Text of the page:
An obscene parallel

Melbourne teachers’ protest or moral failure?

'This man’s comments have left me shaken, have made me almost despair - but not quite. For I know that his views are not those of the majority of Australians'

Nina Bassat.
Nina Bassat.

Justifiably, there has been much outcry about the comment, at the Melbourne teachers’ protest on 17 December 2023, by a teacher that “Hamas is doing exactly what they have to do because Israel has left them with no choice”.

He expressed the view that any means necessary should be used by way of resistance and he did so not as a private individual, but as a teacher, clearly identifying himself as such.

I do not propose to canvas whether publicly supporting a terrorist organisation in his capacity as a teacher is in breach of conduct under the terms of his employment. That is a matter for the education department.

What brought a chill to my spine was a further statement about the lessons he learnt on a visit to the Melbourne Holocaust Museum by the Year 10 students from his school. He spoke about the Warsaw Ghetto uprising and the resistance against the Nazis. From that, he said, he learned that when you oppress people, they have to pick up arms.

That is what he learnt? That Jews in the Holocaust were oppressed? Not murdered, not brutalised, not cremated, but oppressed? If that is what a visit to the Holocaust Museum has taught him, we live in a sad world indeed.

The Warsaw Ghetto uprising was a last stand to oppose Nazi Germany’s final effort to transport the remaining ghetto population to the gas chambers of the Majdanek and Treblinka extermination camps. The ghetto inmates were not “oppressed”  and taking up arms against innocent civilians. They were fighting the Nazi war machine for their lives because they did not want to be cremated. The moral equivalence being drawn is mind-boggling.

Ironically, burning was one of the barbaric methods used by Hamas against Israelis and citizens of other countries on October 7. No, I did not make that up. Hamas videoed their atrocities, spread them to cheering crowds in Gaza and were hailed as heroes.

Hamas has publicly avowed to repeat the atrocities of 7 October. Anyone who supports those atrocities ought to have the courage of their convictions and watch the triumphal Hamas videos of their rampage of murder, rape, burning and mutilation. I assume that in the interest of being fully informed, the teacher has watched that footage. Where is his outrage, his sense of humanity for the victims of the terror and for the hostages taken by Hamas, who have been drugged, beaten, brutalised and starved?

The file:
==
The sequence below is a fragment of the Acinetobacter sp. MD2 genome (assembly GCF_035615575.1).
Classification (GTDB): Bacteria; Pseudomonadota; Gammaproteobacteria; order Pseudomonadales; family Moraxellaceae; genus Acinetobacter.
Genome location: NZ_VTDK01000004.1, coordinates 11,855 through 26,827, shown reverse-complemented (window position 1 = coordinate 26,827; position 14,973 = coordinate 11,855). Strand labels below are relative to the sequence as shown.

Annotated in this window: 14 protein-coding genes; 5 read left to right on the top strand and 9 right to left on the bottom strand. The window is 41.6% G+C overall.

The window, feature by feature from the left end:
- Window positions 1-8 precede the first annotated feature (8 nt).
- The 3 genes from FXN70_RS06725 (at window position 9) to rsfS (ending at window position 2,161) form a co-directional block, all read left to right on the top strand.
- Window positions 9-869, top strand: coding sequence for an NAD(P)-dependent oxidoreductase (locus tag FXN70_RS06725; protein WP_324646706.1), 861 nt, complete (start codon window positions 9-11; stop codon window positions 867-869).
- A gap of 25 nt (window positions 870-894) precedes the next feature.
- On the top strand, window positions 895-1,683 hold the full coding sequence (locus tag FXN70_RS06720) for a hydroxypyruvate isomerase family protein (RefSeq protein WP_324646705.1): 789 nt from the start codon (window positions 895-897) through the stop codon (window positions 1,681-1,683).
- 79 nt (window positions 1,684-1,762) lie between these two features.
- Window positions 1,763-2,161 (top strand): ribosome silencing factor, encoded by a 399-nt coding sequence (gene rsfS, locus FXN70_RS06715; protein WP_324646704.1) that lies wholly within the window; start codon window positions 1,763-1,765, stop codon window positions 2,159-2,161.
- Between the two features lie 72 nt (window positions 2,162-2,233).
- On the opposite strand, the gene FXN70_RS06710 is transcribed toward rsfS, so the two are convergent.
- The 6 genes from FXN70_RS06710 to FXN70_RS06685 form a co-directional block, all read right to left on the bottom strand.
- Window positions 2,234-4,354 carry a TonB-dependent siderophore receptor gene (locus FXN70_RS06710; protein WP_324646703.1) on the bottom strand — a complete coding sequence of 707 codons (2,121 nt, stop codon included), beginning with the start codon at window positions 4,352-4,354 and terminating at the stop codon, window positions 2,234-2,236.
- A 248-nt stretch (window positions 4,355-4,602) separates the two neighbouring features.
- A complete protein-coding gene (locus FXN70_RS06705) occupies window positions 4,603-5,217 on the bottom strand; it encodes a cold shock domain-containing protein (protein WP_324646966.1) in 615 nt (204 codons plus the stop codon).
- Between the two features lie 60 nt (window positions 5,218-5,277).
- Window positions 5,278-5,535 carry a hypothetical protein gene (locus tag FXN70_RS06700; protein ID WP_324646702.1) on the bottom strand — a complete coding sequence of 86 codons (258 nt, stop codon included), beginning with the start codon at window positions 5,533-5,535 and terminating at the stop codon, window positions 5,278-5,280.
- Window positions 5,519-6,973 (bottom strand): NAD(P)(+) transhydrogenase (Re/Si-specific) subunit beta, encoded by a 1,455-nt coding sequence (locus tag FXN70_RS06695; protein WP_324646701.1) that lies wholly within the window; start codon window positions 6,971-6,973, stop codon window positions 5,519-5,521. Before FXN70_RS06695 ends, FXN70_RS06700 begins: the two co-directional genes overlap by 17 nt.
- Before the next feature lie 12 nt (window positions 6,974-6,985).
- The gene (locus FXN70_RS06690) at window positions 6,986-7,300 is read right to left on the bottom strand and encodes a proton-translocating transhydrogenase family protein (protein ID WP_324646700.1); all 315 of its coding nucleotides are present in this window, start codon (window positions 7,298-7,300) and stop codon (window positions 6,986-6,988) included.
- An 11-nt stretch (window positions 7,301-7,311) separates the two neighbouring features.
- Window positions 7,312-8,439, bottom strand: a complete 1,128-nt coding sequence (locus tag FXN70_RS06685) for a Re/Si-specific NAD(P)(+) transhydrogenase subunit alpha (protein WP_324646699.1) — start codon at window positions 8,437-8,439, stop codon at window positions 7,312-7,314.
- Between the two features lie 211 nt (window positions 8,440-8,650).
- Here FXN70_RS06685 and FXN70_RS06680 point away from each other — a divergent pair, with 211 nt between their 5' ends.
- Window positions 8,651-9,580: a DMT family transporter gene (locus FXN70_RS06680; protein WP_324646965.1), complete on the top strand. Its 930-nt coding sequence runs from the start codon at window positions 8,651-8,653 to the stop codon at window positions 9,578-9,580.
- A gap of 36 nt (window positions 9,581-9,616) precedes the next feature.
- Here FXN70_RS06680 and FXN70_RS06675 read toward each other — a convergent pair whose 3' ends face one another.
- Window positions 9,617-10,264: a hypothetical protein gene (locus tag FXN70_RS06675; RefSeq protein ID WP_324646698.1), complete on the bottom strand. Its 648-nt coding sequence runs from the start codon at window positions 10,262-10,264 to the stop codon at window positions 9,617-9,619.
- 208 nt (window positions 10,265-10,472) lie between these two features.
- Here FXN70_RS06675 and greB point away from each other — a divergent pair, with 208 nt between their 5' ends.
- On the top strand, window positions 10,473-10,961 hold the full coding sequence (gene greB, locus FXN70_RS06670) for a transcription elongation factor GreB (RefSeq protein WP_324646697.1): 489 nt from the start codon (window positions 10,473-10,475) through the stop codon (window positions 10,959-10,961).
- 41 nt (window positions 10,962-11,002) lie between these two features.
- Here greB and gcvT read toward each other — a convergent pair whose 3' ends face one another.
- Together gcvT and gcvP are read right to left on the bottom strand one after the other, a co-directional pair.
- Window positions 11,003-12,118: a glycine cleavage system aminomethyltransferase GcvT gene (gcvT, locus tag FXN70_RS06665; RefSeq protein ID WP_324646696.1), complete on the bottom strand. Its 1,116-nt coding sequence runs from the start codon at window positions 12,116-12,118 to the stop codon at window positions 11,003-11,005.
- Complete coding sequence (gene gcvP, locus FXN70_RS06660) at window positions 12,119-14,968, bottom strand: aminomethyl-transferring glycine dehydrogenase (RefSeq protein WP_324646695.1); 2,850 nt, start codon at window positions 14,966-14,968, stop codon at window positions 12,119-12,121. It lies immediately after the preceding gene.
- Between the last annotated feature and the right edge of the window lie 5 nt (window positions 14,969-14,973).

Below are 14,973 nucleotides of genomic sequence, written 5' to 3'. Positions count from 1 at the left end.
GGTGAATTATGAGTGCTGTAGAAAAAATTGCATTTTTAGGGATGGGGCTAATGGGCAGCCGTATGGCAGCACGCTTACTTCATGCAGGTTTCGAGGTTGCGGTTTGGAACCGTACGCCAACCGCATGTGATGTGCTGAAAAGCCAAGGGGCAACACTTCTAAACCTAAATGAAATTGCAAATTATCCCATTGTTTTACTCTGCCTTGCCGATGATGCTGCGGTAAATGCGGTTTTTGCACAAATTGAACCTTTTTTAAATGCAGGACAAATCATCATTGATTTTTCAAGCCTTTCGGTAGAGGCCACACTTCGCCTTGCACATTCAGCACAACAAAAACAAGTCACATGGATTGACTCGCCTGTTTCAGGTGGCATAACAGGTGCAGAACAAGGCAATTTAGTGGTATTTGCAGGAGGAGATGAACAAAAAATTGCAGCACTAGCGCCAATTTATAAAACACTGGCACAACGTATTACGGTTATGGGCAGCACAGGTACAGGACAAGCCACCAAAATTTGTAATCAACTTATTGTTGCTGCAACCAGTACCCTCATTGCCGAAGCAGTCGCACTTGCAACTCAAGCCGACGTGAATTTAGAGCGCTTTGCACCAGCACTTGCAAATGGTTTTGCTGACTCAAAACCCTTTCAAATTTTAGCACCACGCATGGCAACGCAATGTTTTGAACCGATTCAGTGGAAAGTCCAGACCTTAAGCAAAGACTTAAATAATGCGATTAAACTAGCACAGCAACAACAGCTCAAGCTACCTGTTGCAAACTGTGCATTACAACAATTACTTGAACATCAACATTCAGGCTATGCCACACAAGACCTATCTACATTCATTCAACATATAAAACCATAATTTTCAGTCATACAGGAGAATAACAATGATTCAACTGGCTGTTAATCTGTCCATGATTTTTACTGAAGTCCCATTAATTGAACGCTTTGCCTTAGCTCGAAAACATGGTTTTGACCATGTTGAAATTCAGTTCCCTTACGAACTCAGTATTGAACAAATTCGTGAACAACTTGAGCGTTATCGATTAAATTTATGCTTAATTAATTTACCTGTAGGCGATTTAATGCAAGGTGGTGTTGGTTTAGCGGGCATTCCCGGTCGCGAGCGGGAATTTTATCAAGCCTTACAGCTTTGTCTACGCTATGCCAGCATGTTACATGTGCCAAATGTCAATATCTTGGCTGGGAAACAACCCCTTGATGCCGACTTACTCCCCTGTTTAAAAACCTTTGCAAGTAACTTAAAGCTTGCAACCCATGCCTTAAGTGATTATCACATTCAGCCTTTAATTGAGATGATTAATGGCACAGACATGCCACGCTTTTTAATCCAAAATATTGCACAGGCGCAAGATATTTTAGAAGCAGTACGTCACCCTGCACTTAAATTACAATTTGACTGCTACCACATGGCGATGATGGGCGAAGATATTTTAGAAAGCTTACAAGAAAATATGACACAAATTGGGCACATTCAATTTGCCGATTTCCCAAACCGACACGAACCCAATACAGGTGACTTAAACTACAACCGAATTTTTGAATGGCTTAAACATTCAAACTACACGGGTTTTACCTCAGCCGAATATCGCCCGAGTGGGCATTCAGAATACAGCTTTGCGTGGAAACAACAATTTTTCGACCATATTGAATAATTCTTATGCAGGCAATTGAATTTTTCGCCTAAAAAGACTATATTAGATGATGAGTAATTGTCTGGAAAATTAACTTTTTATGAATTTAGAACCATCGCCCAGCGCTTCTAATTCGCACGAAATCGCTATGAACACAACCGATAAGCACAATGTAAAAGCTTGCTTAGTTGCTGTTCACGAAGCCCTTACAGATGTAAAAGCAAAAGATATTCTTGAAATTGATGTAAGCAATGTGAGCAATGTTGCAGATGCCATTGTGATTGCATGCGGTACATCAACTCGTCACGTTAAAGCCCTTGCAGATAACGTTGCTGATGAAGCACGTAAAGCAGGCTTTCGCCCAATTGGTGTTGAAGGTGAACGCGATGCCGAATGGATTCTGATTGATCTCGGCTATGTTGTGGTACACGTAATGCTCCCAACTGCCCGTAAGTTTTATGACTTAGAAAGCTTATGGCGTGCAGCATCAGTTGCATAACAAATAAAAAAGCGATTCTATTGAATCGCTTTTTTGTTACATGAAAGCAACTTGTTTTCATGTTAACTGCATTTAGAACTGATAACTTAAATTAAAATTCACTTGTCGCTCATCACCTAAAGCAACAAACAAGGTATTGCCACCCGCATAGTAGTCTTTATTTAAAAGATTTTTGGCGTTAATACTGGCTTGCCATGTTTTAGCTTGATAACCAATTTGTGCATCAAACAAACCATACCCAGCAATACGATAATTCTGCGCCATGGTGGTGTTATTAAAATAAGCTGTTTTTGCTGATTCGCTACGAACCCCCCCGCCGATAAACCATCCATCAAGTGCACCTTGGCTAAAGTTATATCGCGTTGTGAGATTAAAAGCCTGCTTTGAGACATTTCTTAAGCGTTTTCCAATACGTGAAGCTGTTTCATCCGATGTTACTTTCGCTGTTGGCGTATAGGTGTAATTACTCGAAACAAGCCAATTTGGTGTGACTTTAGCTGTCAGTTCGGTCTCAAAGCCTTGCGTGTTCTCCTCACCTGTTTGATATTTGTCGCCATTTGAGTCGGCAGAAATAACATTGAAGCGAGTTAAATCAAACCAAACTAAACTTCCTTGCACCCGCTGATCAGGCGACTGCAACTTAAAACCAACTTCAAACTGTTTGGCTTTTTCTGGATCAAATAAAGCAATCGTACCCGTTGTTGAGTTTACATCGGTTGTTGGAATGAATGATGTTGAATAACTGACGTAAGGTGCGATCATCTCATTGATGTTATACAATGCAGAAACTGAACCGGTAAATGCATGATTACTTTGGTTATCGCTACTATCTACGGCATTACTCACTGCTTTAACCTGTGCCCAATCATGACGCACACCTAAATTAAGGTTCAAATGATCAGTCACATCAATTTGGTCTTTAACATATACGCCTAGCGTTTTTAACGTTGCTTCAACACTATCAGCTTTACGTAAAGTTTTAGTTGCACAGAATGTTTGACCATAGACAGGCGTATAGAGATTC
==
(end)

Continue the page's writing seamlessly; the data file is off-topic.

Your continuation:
To equate the self-defence by the Warsaw Ghetto inmates against being cremated to the barbaric, brutal horrific attack on babies, children, men, women, the elderly brings into stark relief the moral decadence of his arguments. That is possibly one of the most obscene parallels I have ever heard.

This man’s comments have left me shaken, have made me almost despair – but not quite. For I know that his views are not those of the majority of Australians. They may be “the silent majority,” but they are the people who understand that the war started with the Hamas attack on October 7.

They are the people who understand that if Israel is to continue to exist, it must ensure that Hamas does not repeat that attack. Above all, they are the people who want teachers to educate their children, not to bring hatred and divisiveness and a biased world view into the class room.

Nina Bassat is a past president of the Executive Council of Australian Jewry (ECAJ) and a Holocaust survivor.

read more: